Platte County is a county in the U. S. state of Nebraska. As of the 2010 United States Census, the population was 32,237, its county seat is Columbus. The county was created in 1855. Platte County comprises NE Micropolitan Statistical Area. In the Nebraska license plate system, Platte County is represented by the prefix 10; the Platte River flows eastward along the south line of Platte County. The Loup River flows eastward and east-southeastward through the lower section of the county, discharging into the Platte River near Columbus; the Platte County terrain consists of low rolling hills devoted to agriculture, sloping to the east-southeast. The county has an area of 685 square miles, of which 674 square miles is land and 11 square miles is water. George Syas State Wildlife Management Area As of the 2000 United States Census, there were 31,662 people, 12,076 households, 8,465 families in the county; the population density was 47 people per square mile. There were 12,916 housing units at an average density of 19 per square mile.
The racial makeup of the county was 94.29% White, 0.35% Black or African American, 0.28% Native American, 0.40% Asian, 0.03% Pacific Islander, 3.49% from other races, 1.15% from two or more races. 6.54% of the population were Hispanic or Latino of any race. There were 12,076 households out of which 36.10% had children under the age of 18 living with them, 59.20% were married couples living together, 7.60% had a female householder with no husband present, 29.90% were non-families. 25.90% of all households were made up of individuals and 11.40% had someone living alone, 65 years of age or older. The average household size was 2.59 and the average family size was 3.14. The county population contained 29.00% under the age of 18, 8.10% from 18 to 24, 27.50% from 25 to 44, 21.60% from 45 to 64, 13.80% who were 65 years of age or older. The median age was 36 years. For every 100 females there were 98.40 males. For every 100 females age 18 and over, there were 95.60 males. The median income for a household in the county was $39,359, the median income for a family was $47,776.
Males had a median income of $30,672 versus $21,842 for females. The per capita income for the county was $18,064. About 5.40% of families and 7.70% of the population were below the poverty line, including 9.00% of those under age 18 and 6.80% of those age 65 or over. Columbus Humphrey Newman Grove Lakeview James Keogh, executive editor of Time magazine and the head of the White House speechwriting staff under Richard M. Nixon Platte County voters have been reliably Republican for decades. In only one election since 1936 has the county selected the Democratic Party candidate. National Register of Historic Places listings in Platte County, Nebraska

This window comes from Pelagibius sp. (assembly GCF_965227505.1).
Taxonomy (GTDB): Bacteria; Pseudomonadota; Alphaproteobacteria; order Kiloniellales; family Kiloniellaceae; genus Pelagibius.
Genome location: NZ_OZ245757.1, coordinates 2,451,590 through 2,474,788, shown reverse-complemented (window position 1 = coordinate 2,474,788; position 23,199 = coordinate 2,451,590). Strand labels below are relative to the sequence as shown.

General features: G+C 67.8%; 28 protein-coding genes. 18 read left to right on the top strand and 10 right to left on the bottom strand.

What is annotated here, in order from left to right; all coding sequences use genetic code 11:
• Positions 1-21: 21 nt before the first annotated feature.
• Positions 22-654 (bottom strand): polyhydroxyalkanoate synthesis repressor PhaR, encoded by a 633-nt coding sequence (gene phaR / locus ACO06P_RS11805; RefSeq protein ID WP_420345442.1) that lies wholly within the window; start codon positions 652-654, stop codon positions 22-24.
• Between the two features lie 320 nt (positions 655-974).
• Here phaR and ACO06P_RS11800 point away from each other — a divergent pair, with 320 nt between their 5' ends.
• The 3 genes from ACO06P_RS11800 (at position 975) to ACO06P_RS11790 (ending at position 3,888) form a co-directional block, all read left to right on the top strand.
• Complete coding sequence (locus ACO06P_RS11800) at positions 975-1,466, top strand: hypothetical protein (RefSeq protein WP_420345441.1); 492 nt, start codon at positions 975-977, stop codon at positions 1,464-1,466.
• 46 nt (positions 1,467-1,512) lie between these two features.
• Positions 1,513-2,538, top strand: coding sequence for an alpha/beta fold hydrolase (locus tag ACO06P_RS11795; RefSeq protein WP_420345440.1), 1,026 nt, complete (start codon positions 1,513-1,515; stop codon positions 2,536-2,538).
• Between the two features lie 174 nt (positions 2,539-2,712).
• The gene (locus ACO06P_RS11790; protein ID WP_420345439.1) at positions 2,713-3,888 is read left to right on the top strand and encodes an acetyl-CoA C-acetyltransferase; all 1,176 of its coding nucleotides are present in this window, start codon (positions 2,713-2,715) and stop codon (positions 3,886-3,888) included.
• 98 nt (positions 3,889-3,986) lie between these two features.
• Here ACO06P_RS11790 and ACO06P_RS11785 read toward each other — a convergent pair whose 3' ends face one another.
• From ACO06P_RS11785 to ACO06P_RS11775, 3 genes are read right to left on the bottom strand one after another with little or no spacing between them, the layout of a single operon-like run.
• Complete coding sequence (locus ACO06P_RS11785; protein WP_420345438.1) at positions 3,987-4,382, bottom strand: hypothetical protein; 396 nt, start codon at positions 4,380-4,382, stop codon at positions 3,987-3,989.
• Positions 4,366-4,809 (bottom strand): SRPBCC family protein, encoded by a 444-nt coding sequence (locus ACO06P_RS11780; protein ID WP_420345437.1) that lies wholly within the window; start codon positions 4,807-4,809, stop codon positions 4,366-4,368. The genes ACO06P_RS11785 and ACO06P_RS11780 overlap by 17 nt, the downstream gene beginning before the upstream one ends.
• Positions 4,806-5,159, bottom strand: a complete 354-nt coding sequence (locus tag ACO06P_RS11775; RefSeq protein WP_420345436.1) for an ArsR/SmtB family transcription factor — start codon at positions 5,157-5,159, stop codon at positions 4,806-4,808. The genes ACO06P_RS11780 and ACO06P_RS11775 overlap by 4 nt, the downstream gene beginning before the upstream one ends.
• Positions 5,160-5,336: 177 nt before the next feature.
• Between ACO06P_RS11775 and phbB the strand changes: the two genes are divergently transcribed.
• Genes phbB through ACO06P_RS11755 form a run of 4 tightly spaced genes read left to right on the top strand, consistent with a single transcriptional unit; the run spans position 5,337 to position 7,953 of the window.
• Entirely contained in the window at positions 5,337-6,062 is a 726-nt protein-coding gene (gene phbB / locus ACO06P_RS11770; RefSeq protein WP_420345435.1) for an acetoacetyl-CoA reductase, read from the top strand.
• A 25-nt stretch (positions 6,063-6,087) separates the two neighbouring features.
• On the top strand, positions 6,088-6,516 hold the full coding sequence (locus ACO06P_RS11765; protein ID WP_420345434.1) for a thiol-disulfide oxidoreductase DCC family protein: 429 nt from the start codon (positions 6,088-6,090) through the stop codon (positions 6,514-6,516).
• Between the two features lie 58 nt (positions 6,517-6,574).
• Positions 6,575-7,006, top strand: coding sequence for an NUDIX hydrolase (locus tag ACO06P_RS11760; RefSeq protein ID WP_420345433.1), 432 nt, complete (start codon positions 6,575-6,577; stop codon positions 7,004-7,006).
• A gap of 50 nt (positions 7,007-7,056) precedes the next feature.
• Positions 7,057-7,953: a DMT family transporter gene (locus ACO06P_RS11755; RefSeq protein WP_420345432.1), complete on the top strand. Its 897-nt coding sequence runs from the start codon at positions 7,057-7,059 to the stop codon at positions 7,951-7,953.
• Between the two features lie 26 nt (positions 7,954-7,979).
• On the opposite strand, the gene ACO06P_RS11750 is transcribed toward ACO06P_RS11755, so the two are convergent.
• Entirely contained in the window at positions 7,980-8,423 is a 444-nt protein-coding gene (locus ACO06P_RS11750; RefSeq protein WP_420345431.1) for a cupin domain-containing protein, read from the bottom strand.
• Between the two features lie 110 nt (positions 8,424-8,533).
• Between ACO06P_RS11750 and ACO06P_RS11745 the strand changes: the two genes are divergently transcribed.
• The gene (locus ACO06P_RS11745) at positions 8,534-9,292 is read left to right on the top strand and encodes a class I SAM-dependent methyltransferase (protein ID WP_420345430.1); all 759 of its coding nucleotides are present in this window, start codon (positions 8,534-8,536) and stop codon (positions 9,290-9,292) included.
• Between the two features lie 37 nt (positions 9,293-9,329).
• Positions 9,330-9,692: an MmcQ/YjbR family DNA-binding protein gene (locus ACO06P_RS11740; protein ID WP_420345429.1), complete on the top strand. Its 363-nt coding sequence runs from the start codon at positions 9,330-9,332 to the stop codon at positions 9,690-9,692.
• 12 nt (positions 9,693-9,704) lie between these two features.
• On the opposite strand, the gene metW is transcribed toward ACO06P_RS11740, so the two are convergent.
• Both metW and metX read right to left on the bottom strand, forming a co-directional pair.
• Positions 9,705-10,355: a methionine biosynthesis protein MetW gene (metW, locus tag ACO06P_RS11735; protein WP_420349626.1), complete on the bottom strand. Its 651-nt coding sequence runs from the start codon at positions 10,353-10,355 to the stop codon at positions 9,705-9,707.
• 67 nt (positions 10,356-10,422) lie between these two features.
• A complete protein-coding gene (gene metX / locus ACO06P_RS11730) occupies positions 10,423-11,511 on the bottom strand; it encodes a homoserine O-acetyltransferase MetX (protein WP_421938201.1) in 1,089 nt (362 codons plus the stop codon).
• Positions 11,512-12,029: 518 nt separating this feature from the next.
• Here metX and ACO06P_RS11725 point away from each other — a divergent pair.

Abraham Lincoln was an American statesman and lawyer who served as the 16th president of the United States from 1861 until his assassination in April 1865. Lincoln led the nation through the American Civil War, its bloodiest war and its greatest moral and political crisis, he preserved the Union, abolished slavery, strengthened the federal government, modernized the U. S. economy. Born in Kentucky, Lincoln grew up on the frontier in a poor family. Self-educated, he became Whig Party leader, state legislator and Congressman, he left government to resume his law practice, but angered by the success of Democrats in opening the prairie lands to slavery, reentered politics in 1854. He became a leader in the new Republican Party and gained national attention in 1858 for debating and losing to national Democratic leader Stephen A. Douglas in a Senate campaign, he ran for President in 1860, sweeping the North and winning. Southern pro-slavery elements took his win as proof that the North was rejecting the Constitutional rights of Southern states to practice slavery.